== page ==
Q) There is a continuous lack of awareness, poor coverage of mental health services and a huge stigma attached to mental disorders in India. In this context discuss the challenges and concerns associated with mental health in the country.
Why this question?
Issue of current importance
Key demand of the Question
One must discuss the challenges and concerns associated with mental health in the country.
Discuss – This is an all-encompassing directive – you have to debate on paper by going through the details of the issues concerned by examining each one of them. You have to give reasons for both for and against arguments.
Give an overview of the context of the question.
In the first part, highlight the challenges and concerns associated with mental health in the country. Mention some key statistics related to it.
In the next part, mention some policies by the government regarding mental health.
Conclude with suggestions.
Mental health is a state of well-being in which the individual realizes his or her own abilities, can cope with the normal stresses of life, can work productively and is able to make a contribution to his or her community. WHO estimated that globally over 450 million people suffer from mental disorders. A study by the India State-level Disease Burden Initiative published in The Lancet Psychiatry found that 197.3 million Indians (one in every seven) were suffering from mental disorders in 2017.
Issues related to mental healthcare in India
- Lack of Resources- Low proportion of mental health workforce in India (per 100,000 population) includes psychiatrists (0.3), nurses (0.12), psychologists (0.07) and social workers (0.07). Moreover, the government allocates just 0.5% of the health budget (which is already low) in this sector.
- Stigma- Mental health illness is often considered as Taboo that leads to reluctance on part of family members to seek diagnosis & treatment for the patient. Moreover, in the middle- and lower-class families such issues are often neglected.
- Affordability and accessibility issues- Due to inadequate number of mental health caretakers, such service is often concentrated in urban areas and is also expensive.
- Disproportionate impact- It is the poor, dispossessed and marginalized who bear the greatest burden of mental health problems, but historically their sufferings are dismissed as a natural extension of their social and economic conditions.
- Violations of human rights have been reported in mental asylums and also at homes and places of traditional healing. In India, mental hospitals still practice certain obscure practices that violate human rights.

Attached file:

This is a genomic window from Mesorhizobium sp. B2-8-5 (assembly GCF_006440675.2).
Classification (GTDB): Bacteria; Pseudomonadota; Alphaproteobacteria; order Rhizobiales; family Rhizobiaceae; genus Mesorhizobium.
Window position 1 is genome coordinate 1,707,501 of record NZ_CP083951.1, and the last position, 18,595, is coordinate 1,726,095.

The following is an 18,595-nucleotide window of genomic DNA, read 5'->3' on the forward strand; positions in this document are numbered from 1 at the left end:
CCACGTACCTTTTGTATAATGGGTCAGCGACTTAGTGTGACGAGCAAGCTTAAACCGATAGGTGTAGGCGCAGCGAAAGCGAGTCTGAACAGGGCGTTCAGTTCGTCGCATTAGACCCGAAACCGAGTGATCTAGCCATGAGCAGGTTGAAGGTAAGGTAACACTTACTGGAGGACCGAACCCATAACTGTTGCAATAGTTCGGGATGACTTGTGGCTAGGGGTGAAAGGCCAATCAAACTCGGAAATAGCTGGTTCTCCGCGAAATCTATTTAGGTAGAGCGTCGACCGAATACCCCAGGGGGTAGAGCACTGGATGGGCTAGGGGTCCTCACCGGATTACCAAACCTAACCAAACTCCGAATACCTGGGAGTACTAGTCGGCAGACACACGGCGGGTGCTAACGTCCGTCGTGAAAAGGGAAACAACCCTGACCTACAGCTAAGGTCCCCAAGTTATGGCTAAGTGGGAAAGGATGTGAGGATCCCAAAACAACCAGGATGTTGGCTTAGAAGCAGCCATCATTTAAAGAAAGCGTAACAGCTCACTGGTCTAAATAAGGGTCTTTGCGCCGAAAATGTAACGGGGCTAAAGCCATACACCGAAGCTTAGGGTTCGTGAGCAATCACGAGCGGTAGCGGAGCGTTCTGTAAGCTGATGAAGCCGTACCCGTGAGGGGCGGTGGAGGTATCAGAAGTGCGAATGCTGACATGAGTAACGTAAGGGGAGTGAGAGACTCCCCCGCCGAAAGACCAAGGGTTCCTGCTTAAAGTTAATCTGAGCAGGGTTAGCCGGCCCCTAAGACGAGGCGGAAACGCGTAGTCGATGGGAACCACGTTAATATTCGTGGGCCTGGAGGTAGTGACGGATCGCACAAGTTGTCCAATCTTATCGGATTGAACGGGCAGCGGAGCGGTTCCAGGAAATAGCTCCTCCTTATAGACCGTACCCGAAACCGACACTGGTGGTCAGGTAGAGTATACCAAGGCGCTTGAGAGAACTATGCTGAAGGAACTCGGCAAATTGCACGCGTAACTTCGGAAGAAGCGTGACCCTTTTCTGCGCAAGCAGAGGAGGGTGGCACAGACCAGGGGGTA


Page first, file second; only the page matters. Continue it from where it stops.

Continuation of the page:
- Further poor infrastructure such as closed structures, a lack of maintenance, unclean toilets and sleeping areas, etc. clearly violate the basic human right to a life with dignity.
- Treatment gap- According to estimates nearly 92% of the people who need mental health care and treatment do not have access to any form of mental health care. Moreover, poor awareness about the symptoms of mental illness, social stigma and abandonment of mentally ill, especially old and destitute, leads to social isolation and reluctance on part of family members to seek treatment.
Policies for Mental Health in India
- In 1982, the government of India launched the National Mental Health Programme (NMHP) to improve the status of mental health in India. It has 3 components- Treatment of Mentally ill, Rehabilitation and Prevention and promotion of positive mental health.
- The Mental Health Care Act (MHCA) 2017 came into force in 2018 to meet the requirements of the United Nations Convention on the Rights of Persons with Disabilities which India ratified in 2007.
- KIRAN: The Ministry of Social Justice and Empowerment has launched a 24/7 toll-free helpline to provide support to people facing anxiety, stress, depression, suicidal thoughts and other mental health concerns.
- Manodarpan Initiative: It is an initiative of the Ministry of Education under Atmanirbhar Bharat Abhiyan. It is aimed to provide psychosocial support to students, family members and teachers for their mental health and well-being during the times of Covid-19.
- Mental Health Care Act, 2017- patients now have the Right to make an Advance Directive about how to be treated or not to be treated for the illness during a mental health situation. Also, a person shall have the right to appoint a nominated representative to take on his/her behalf, all health-related decisions like: Right to access mental health care, Right to free & quality services, Right to get free medicines, etc.
- Stigma and Awareness need to be addressed in parallel in order to tackle the burden of mental illness. Educational and awareness programmes should be started for mental healthcare.
- The budgetary spending on mental health should be increased.
- Mental issues should be covered under various health schemes of the government.
- Increasing the human resources involved in the mental healthcare sector.
- Revamping the infrastructure and surveillance mechanisms in mental healthcare centres